The minimal and sensual 1990s are clearly having a moment.
During the recently concluded Milan Fashion Week, several designers took a step back in time to present their collections.
Miuccia Prada, for instance, returned to her rich archive and brought back slip and shift dresses with beguiling unfinished touches. Bally marked a new era of bold, unapologetic dressing under the aegis of Rhuigi Villaseñor, who sent out statement-making bodysuits, python jackets and femme fatale-ish boots, along with pieces that showcased holographic shine.
Also read: Versace offers 'goddess gone grunge' at Milan Fashion Week
Donatella Versace had gothic glam on her moodboard with Gigi Hadid opening the show in a bodycon black dress with cutout details and a hoodie. The ultimate Y2K OG, Paris Hilton, closed the Versace show in a hot pink dress worn with a matching veil and vertiginous pink heels. Clearly, Barbiecore isn't fading out anytime soon.
Moreover, it’s hard to overlook the lingerie mania across brands. Alessandro Michele explored twinship by showcasing his maximalist ensembles on 68 sets of twins, who looked like they belonged to a secret sisterhood of Gucci sorority. Virtuoso tailoring in heritage fabrics, head-to-toe sequinned garments, face jewellery along with the introduction of new iterations of the house classics - Diana and Ophidia totes made it a visual treat. Also, the midriff has emerged to be the new erogenous zone with Etro and Blumarine sending out some very covetable low-waist pants and denims.
It seems post-lockdown dressing is gravitating towards self-expression and body positivity. Here are some of the other key trends that emerged during the Milan fashion week:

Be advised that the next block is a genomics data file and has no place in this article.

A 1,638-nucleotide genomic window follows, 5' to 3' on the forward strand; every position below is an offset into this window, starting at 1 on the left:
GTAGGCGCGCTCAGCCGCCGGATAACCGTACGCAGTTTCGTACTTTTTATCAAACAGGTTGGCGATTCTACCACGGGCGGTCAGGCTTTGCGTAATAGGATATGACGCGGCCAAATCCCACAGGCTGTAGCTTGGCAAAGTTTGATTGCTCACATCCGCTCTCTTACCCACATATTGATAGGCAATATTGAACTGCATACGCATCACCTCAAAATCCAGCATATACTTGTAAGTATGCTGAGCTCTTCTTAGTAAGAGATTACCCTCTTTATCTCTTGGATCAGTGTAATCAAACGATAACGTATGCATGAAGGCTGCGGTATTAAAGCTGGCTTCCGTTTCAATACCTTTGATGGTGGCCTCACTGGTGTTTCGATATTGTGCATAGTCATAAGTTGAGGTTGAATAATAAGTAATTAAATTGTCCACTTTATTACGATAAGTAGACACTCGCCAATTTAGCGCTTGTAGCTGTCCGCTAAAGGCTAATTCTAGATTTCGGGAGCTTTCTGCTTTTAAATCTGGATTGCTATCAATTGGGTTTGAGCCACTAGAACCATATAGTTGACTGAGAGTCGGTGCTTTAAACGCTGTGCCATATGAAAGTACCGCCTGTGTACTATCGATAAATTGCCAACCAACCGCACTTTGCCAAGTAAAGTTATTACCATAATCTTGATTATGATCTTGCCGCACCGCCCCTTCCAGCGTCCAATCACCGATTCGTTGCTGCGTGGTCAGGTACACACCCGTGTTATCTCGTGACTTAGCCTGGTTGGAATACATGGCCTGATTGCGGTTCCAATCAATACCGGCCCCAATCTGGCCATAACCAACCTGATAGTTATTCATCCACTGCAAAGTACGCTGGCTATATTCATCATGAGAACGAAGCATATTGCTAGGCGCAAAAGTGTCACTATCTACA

While Blumarine had ornate crosses embossed on sheer separates, Prada presented some wispy sheer coats worn over black underpants. It was part cerebral, part sensual. Missoni showcased an array of clingy bodycon knitted dresses and there were ample sheer pieces at MSGM and Etro. Ferragamo’s runway had a white mesh dress, which left little to the imagination and Dolce & Gabbana exemplified the dichotomy of opacity and transparency by clashing mesh with leather and lace with sparkle.
Bally’s new creative director Rhuigi Villaseñor had pelvage exploration on his mind as one of the look-at-me knitted gowns was slashed on the midriff and the crotch, revealing generous amount of skin. Some of the Bally skirts too came with dangerously high thigh-high slits. Versace’s noir LBDs came armed with vixen slits, and Philosophy Di Lorenzo Serafini showcased a few collared bodysuits with slashes on bust and above midriff.
Bodycon is back
After a few seasons of anti-fit styles, bodycon silhouettes are back in the form of fitted slip dresses, shifts and skinny tailored trousers suits seen at Prada. While Versace explored the gothic bride in black lace gowns, which were worn with veils, Dolce & Gabbana collaborated with Kim Kardashian, who lent her clingy, stretchy appeal to their realm of sensual Sicilian dress codes.
While Prada reintroduced some of their archival shifts and slips, Gucci showcased tailoring in heritage fabrics, besides introducing a saddle bag reminiscent of the 80s. There were ample heritage tailored pieces at Boss too.
While Bally showcased some kicky biker jackets in holographic hues, Gucci's twins sauntered around in sequinned twin sets and bombers. There was ample sheen at Dolce, Versace and MSGM, both rooting for some uninhibited sheen.
The Hijab Hoodie is everywhere
Hijab hoodies can be seen across the board. It clearly is an effort to attract the Middle East consumers looking for demure and covered-up glamour. Be it Philosophy Di Lorenzo Serafini, Alberta Ferretti or Ferragamo, hoodie-inspired headgear was in the spotlight.
Also read: Why Prada played with contrasts at Milan Fashion Week show